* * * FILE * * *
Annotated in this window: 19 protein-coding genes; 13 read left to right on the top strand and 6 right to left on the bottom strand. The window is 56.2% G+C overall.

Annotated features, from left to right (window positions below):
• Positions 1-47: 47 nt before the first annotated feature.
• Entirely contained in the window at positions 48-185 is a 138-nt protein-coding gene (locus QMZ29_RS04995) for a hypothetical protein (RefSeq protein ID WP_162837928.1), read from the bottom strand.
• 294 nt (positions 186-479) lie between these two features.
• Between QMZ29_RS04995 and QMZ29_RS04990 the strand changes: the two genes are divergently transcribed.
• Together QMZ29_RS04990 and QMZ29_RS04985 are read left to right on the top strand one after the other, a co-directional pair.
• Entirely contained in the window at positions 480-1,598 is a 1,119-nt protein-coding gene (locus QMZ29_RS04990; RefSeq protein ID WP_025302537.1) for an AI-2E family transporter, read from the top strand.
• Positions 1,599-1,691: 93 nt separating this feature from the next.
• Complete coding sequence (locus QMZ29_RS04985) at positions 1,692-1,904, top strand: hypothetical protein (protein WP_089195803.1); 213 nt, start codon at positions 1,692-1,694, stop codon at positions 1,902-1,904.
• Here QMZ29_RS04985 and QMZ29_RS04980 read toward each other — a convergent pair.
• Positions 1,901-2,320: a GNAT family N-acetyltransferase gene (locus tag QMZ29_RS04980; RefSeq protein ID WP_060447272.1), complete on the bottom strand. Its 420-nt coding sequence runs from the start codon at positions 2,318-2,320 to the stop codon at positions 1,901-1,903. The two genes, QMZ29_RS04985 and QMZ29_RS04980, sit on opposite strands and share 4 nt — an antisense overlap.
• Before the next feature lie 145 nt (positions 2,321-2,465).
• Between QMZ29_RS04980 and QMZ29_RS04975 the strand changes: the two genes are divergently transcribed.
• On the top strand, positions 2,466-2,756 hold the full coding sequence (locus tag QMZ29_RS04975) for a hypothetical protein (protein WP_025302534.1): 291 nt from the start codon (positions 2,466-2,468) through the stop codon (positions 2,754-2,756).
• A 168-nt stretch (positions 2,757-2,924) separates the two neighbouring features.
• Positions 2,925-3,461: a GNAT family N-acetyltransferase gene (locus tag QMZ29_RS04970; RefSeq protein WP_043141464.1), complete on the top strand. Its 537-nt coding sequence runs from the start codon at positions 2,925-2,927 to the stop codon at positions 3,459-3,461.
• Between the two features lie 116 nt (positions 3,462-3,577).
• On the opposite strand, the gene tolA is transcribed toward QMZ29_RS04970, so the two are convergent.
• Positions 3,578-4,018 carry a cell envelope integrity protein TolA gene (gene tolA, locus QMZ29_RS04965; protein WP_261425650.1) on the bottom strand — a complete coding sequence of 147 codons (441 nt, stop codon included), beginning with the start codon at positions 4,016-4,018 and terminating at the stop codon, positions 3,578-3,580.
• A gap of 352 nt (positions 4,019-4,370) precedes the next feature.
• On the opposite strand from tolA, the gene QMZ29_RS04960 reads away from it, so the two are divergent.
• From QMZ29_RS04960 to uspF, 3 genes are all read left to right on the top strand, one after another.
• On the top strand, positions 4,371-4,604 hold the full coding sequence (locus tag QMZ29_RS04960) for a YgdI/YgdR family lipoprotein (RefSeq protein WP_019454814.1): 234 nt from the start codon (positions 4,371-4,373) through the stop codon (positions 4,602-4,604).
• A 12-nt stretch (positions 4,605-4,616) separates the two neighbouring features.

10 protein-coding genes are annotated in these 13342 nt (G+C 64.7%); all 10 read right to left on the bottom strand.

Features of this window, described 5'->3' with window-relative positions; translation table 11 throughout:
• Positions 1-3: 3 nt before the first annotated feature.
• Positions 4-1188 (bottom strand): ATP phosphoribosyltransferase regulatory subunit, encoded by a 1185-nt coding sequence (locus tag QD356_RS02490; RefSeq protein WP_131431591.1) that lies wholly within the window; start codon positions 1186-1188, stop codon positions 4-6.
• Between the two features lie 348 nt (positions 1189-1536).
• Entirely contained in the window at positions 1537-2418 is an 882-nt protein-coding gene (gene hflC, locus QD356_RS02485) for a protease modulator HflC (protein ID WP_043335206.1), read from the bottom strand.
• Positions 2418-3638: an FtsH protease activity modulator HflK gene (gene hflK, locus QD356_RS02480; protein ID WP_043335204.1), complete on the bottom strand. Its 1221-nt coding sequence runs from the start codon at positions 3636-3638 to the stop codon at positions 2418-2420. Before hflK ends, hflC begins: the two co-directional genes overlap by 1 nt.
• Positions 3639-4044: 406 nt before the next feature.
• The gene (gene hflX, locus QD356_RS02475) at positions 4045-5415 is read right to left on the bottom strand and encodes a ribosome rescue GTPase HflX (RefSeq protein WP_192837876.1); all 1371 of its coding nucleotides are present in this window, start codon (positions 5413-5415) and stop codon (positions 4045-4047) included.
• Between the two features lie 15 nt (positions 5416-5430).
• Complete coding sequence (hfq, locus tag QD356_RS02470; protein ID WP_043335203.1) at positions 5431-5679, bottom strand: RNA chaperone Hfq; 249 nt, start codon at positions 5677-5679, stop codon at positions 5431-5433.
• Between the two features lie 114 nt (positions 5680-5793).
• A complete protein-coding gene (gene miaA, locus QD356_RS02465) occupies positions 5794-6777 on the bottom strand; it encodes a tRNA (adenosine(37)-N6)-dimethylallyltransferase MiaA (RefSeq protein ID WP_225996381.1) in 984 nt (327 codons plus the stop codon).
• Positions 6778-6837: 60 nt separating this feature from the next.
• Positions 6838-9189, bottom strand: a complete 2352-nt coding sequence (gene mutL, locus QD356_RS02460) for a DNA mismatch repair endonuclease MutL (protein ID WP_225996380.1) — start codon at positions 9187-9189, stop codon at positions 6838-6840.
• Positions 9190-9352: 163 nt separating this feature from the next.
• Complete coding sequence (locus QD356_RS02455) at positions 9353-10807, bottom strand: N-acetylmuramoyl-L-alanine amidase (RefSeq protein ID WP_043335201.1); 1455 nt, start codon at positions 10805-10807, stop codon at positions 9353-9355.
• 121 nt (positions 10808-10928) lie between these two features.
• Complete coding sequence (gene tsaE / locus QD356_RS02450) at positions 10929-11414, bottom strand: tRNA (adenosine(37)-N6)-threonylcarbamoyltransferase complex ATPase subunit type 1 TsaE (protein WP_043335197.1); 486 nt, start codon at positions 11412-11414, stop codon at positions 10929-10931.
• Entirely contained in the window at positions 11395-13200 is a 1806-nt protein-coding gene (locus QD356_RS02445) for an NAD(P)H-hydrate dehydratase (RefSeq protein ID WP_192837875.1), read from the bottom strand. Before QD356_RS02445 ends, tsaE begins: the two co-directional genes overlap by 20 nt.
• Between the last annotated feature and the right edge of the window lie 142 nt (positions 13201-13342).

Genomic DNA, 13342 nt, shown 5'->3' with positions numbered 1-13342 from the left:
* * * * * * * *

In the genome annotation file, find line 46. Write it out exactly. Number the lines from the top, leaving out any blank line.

• Between the last annotated feature and the right edge of the window lie 142 nt (positions 13201-13342).